March 27, 2007

Requested county budget
seen bettering fiscal health

County Executive Christopher Coons's proposed budget "gets us in a significantly better place, but we still have work to do," according to chief financial officer Michael Strine.

Presenting a detailed overview of the revenue-and-spending plan Coons has put before Council, Strine said that current projections show operating reserves being depleted around November, 2010, if Council approves it essentially as submitted. That would be two years later than if nothing were done to significantly change current income and spending practices.

He disclosed at a meeting of Council's finance committee on Mar. 26  that a major effort is being made in negotiations now underway with the union which represents maintenance and construction workers to alter the county's wage and employee benefits structure. He did not give any details about the administration's position but, in a separate context, referred to a need to reduce costs associated with accumulation of sick leave and vacation time, and with pension benefits. He also indicated that automatic pay increases might also be brought to the bargaining table.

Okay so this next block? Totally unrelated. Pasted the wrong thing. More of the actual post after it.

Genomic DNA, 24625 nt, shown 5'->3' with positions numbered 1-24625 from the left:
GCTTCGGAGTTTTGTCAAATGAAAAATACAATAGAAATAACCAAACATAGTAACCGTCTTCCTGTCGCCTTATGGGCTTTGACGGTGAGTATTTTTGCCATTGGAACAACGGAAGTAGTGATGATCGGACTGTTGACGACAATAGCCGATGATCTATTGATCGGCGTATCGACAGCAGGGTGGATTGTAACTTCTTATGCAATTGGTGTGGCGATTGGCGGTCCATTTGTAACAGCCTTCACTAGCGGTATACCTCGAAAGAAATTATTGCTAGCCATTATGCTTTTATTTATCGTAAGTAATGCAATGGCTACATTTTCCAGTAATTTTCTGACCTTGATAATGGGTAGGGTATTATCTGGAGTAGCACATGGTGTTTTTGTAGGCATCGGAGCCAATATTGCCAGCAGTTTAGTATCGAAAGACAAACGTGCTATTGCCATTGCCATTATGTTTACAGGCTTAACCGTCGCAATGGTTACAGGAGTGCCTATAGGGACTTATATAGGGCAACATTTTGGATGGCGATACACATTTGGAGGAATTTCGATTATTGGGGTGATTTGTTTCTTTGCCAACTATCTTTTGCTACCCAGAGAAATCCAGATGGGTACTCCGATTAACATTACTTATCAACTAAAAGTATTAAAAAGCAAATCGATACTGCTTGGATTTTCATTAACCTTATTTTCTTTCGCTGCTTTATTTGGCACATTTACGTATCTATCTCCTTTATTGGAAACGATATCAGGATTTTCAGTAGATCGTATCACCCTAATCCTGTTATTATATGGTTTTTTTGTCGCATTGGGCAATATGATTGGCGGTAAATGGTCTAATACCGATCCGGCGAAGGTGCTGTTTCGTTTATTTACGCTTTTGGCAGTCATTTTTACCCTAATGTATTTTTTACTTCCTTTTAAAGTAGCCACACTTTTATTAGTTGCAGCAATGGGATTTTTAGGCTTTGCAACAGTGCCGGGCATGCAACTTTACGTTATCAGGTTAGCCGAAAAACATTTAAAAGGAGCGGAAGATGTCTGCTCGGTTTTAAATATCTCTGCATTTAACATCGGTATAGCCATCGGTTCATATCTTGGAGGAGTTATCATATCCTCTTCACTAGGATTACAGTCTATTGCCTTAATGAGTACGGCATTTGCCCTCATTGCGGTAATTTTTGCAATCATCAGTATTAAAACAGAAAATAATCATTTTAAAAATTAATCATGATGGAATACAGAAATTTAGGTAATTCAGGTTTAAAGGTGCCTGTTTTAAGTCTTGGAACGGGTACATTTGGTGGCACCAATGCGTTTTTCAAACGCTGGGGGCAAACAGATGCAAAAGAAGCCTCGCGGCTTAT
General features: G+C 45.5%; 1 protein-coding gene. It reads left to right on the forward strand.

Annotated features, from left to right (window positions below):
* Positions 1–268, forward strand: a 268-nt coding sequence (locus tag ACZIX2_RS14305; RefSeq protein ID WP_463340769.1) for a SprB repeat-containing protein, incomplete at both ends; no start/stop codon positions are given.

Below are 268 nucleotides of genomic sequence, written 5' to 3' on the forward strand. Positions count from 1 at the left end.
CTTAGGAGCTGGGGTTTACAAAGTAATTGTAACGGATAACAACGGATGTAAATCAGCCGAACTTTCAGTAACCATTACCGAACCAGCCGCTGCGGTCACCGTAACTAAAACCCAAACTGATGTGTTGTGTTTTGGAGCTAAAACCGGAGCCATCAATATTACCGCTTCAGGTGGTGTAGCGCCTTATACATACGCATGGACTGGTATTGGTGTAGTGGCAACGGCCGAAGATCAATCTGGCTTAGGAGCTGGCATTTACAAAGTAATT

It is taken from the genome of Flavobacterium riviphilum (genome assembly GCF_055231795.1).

Obtaining the union's agreement to make concessions in its new contract, coupled with pay freezes affecting political appointees and other non-union employees, he said, will bring about a third of the county government workforce into line with some of the recommendations derived from a consultant's report comparing wages and benefits with other local governments and the private sector. Personnel costs account for about 75% of the New Castle County budget.

Municipal Workers Local 459 is the only bargaining unit which has a contract up for renewal this year. Other county unions will come to the table in 2008.

The administration's negotiating posture apparently is in advance of its receiving specific recommendations from the financial future taskforce which is considering the consultant report. No meetings of the taskforce are currently scheduled.